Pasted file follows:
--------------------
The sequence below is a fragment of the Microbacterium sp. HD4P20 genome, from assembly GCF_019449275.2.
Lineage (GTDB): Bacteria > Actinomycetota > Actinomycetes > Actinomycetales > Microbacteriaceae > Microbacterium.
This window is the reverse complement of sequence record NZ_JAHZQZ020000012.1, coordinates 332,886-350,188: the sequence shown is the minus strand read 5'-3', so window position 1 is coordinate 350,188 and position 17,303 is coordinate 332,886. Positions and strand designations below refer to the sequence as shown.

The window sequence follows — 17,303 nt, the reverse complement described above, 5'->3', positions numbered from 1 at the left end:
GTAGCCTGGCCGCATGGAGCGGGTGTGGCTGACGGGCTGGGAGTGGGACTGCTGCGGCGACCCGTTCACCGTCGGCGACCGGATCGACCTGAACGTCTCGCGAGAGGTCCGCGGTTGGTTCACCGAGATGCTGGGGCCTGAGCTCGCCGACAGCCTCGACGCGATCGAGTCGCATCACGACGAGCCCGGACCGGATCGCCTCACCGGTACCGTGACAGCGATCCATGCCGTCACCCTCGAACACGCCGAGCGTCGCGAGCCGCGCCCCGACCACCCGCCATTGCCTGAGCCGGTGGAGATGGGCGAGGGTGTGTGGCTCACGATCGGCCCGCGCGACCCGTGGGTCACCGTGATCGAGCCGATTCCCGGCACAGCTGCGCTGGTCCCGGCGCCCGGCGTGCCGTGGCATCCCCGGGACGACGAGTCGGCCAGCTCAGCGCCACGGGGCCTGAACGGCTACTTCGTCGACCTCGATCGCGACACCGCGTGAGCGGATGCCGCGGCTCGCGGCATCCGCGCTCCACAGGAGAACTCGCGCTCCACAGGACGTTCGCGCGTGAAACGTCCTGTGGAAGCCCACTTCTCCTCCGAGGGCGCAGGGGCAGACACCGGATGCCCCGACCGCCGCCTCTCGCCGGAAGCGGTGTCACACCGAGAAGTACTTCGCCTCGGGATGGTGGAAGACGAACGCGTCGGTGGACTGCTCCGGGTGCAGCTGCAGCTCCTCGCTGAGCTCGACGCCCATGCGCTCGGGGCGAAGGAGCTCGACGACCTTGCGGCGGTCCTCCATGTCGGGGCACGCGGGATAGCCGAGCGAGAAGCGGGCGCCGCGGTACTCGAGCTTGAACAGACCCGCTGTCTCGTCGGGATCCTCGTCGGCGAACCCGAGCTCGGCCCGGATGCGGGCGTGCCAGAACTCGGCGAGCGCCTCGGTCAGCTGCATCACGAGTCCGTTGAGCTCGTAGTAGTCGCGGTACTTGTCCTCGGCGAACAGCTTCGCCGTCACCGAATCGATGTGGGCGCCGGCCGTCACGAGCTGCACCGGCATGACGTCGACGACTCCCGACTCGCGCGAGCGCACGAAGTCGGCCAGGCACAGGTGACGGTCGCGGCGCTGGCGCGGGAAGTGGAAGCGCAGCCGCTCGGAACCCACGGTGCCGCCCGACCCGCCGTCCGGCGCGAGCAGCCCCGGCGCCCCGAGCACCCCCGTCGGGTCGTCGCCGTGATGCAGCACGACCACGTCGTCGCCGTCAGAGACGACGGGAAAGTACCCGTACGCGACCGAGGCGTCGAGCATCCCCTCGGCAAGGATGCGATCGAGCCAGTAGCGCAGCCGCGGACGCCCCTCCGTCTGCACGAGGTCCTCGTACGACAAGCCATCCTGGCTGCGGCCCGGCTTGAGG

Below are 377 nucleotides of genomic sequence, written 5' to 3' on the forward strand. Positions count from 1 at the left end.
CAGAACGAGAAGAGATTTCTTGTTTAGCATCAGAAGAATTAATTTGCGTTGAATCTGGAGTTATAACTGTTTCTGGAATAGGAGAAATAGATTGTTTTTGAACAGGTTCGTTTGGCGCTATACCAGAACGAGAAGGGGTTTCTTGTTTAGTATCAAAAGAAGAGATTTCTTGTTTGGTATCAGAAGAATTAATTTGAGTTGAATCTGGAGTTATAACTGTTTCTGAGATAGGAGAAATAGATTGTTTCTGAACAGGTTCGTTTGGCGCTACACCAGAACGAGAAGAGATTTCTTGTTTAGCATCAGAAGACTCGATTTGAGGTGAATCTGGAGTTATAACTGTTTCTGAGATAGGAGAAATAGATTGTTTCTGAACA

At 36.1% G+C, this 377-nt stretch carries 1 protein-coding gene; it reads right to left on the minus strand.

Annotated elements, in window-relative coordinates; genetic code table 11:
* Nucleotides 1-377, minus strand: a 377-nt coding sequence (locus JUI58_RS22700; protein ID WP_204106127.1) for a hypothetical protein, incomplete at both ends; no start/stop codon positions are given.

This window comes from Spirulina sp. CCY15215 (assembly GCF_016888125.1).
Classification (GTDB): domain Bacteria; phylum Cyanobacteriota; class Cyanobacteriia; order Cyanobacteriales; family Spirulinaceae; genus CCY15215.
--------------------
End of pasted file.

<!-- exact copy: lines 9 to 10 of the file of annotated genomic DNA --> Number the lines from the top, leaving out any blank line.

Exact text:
Annotated elements, in window-relative coordinates; genetic code table 11:
* Nucleotides 1-377, minus strand: a 377-nt coding sequence (locus JUI58_RS22700; protein ID WP_204106127.1) for a hypothetical protein, incomplete at both ends; no start/stop codon positions are given.